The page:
All I could recall of The Stars My Destination by Alfred Bester was the name Gully Foyle. I read the book so many years ago it had faded into memory … the kind of memory that is recalled only after a serious mining operation.
Reading it now, I’m most struck by the degree to which it reads like the sci-fi that came much later (the 1980s and 1990s as far as books go, and just about every sci-fi movie made in the last twenty years).
Bester’s book was published first in 1956.
The Stars My Destination has been referred to as a forerunner of cyberpunk. It’s film noir, except it’s a book. The hero, Gully Foyle, is certainly not heroic. He’s criminal, though initially he was just a no one with zero ambition. He was just someone doing an unremarkable job in an adequate fashion and living out his days.
Then he kind of gets screwed over.
He’s the only survivor of a merchant ship that gets caught in the war between the inner planets and outer satellites. He survives for six months, just barely, when one day a sister merchant ship comes by. He expects to be rescued but the ship inexplicably ignores him and passes by.
And a new Gully Foyle is born. Like an old western or film noir, the book becomes a revenge story and all hell breaks loose as Gully is nothing if not focused. He’s also hateful and callous and tremendously resourceful, particularly compared with the dullard he was before. Gully Foyle becomes Captain Ahab and the ship that ignored him is his whale.
In his quest for revenge, he’ll do anything and does. He’s sociopathic in his indifference to others when they are between him and his revenge. He kills without remorse; he betrays without a second thought.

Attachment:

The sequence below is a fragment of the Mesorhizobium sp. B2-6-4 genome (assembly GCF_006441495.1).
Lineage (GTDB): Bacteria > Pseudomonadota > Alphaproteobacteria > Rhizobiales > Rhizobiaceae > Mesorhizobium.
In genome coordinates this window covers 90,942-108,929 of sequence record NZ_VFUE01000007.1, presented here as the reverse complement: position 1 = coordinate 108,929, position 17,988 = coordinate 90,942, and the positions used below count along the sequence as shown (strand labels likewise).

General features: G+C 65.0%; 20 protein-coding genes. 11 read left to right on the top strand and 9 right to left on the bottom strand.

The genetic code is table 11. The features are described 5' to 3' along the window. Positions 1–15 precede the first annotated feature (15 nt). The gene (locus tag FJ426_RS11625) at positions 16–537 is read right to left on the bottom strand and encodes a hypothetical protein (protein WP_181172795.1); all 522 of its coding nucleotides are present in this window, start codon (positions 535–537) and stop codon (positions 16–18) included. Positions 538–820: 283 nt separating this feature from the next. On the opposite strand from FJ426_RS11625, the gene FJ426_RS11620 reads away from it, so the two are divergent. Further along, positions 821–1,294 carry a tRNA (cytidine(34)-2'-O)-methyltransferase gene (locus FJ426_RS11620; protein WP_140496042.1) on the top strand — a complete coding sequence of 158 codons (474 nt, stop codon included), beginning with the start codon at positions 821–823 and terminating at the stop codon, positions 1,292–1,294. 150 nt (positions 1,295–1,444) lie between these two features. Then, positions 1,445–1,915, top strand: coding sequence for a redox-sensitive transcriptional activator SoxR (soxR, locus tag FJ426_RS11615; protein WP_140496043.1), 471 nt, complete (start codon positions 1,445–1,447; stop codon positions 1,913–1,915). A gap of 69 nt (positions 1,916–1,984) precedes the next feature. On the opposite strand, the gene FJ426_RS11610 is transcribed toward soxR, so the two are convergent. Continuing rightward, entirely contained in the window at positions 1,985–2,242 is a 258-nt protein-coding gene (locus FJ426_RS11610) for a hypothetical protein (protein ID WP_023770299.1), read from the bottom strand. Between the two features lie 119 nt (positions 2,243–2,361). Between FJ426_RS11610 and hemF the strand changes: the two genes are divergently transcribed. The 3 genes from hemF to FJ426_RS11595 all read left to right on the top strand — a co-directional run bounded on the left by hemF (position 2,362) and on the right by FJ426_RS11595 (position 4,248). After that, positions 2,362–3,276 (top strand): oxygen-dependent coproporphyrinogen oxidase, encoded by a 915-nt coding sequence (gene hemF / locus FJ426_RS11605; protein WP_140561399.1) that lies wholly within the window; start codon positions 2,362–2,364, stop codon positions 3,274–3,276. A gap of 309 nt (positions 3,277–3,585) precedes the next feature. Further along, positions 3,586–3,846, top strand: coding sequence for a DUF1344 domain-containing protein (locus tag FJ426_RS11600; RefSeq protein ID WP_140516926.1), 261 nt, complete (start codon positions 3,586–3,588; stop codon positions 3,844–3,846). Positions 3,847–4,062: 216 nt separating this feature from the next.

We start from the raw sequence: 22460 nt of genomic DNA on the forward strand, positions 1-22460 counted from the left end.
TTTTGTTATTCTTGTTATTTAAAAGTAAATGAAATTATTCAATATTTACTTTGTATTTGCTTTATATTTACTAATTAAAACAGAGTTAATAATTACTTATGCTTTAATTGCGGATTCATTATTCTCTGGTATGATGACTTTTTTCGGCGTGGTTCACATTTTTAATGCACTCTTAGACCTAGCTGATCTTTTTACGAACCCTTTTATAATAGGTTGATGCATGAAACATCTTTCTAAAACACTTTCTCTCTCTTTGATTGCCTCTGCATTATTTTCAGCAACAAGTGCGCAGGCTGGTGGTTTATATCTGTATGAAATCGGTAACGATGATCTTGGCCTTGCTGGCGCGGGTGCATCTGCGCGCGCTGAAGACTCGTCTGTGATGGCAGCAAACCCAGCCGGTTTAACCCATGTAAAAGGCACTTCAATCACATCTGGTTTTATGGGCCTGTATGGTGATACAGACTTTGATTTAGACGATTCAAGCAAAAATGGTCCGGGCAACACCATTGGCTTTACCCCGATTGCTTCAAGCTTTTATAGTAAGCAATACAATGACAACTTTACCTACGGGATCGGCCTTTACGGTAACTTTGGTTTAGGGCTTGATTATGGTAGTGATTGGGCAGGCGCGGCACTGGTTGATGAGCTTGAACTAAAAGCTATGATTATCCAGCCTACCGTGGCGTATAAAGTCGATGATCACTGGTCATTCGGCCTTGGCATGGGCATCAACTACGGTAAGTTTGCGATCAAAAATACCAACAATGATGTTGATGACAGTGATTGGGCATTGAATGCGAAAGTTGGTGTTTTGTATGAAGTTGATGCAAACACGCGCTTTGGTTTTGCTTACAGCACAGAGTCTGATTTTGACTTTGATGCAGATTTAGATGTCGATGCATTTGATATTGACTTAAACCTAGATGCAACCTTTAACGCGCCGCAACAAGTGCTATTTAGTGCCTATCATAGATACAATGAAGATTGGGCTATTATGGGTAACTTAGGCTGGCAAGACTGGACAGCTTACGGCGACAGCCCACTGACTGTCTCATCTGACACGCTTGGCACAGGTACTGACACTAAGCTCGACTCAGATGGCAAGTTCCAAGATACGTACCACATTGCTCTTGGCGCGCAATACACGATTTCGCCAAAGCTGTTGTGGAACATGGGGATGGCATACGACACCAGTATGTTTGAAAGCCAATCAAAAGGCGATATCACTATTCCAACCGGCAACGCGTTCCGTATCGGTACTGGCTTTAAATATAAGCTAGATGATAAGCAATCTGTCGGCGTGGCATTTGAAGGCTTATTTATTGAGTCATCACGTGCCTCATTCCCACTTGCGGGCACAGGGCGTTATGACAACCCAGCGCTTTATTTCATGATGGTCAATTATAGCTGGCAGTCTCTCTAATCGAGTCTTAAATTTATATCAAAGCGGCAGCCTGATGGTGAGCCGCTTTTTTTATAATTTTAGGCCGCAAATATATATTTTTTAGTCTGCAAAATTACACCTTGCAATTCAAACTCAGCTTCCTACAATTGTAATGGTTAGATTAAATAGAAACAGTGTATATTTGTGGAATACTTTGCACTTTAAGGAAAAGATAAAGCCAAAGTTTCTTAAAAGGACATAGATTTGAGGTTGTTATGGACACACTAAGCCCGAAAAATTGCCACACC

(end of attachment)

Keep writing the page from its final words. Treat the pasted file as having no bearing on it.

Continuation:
Initially, his hate is focused on the ship that passed him by, the Vorga. But he meets a woman named Jisbella (later, a victim of Gully’s willingness to betray). She points out to him that it is a ship and that someone must have been the captain. Someone must have made the choice to pass him by. Gully should be looking for that person.
And that becomes one of the mysteries that moves the story along. Who gave the order?
The plot unfolds quickly – at almost breakneck speed. It’s is fast, sexy and very violent. It is deliciously pulpy. As mentioned above, it’s like a film noir with its anti-hero and femme fatale. (Think along the lines of 1946’s Gilda.) But it is in a dystopian science fiction setting (think Blade Runner).
Although it is pulp fiction and over fifty years old, this book still reads well today. In fact, I was astonished to find no one had made a movie of it yet. I saw a reference on Wikipedia that some had said it was “unfilmable” but I find that hard to believe. This book reads to me like exactly the kind of s-f that Hollywood would go for … and it turns out they do. I also discovered the rights were purchased by Universal in 2006 and it is “in production.” The limited information available (IMDb Pro) suggests that the phrase really just means they have the rights are thinking about it. (I was a bit alarmed to find that the producer associated with it is one of the Transformers producers. Yikes!)
Film aside, as a book this is a great read. If you haven’t yet read The Stars My Destination do yourself a favour and do so. (Many people, including prominent sci-fi authors, list it among the best science fiction novels ever.) And if you haven’t read it for many years, read it again and remind yourself of how good pulp fiction can be.
This one is a winner.